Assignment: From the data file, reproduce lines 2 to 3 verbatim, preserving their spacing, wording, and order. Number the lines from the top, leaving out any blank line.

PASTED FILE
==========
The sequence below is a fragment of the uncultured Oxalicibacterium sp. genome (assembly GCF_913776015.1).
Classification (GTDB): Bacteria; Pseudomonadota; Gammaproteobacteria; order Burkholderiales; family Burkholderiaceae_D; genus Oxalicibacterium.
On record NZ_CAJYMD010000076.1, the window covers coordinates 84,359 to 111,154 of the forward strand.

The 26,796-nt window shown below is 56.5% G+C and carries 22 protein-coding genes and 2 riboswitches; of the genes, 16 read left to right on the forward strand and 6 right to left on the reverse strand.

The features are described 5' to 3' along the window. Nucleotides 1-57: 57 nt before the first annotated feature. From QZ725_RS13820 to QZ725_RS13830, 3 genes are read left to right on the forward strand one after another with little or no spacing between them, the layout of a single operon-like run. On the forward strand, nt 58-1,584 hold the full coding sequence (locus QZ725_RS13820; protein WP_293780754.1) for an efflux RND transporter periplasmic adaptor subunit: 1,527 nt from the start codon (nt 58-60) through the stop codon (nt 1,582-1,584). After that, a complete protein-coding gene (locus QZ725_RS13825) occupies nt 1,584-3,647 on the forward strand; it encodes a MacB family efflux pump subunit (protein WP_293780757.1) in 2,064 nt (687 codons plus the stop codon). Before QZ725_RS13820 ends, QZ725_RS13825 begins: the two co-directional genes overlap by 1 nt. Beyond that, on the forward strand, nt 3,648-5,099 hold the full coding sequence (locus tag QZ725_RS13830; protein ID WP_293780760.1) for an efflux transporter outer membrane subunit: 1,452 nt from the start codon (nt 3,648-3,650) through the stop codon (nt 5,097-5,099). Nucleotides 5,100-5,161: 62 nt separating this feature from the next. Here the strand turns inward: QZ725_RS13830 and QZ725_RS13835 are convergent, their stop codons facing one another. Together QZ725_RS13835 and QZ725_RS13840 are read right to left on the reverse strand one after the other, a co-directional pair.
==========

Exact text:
Classification (GTDB): Bacteria; Pseudomonadota; Gammaproteobacteria; order Burkholderiales; family Burkholderiaceae_D; genus Oxalicibacterium.
On record NZ_CAJYMD010000076.1, the window covers coordinates 84,359 to 111,154 of the forward strand.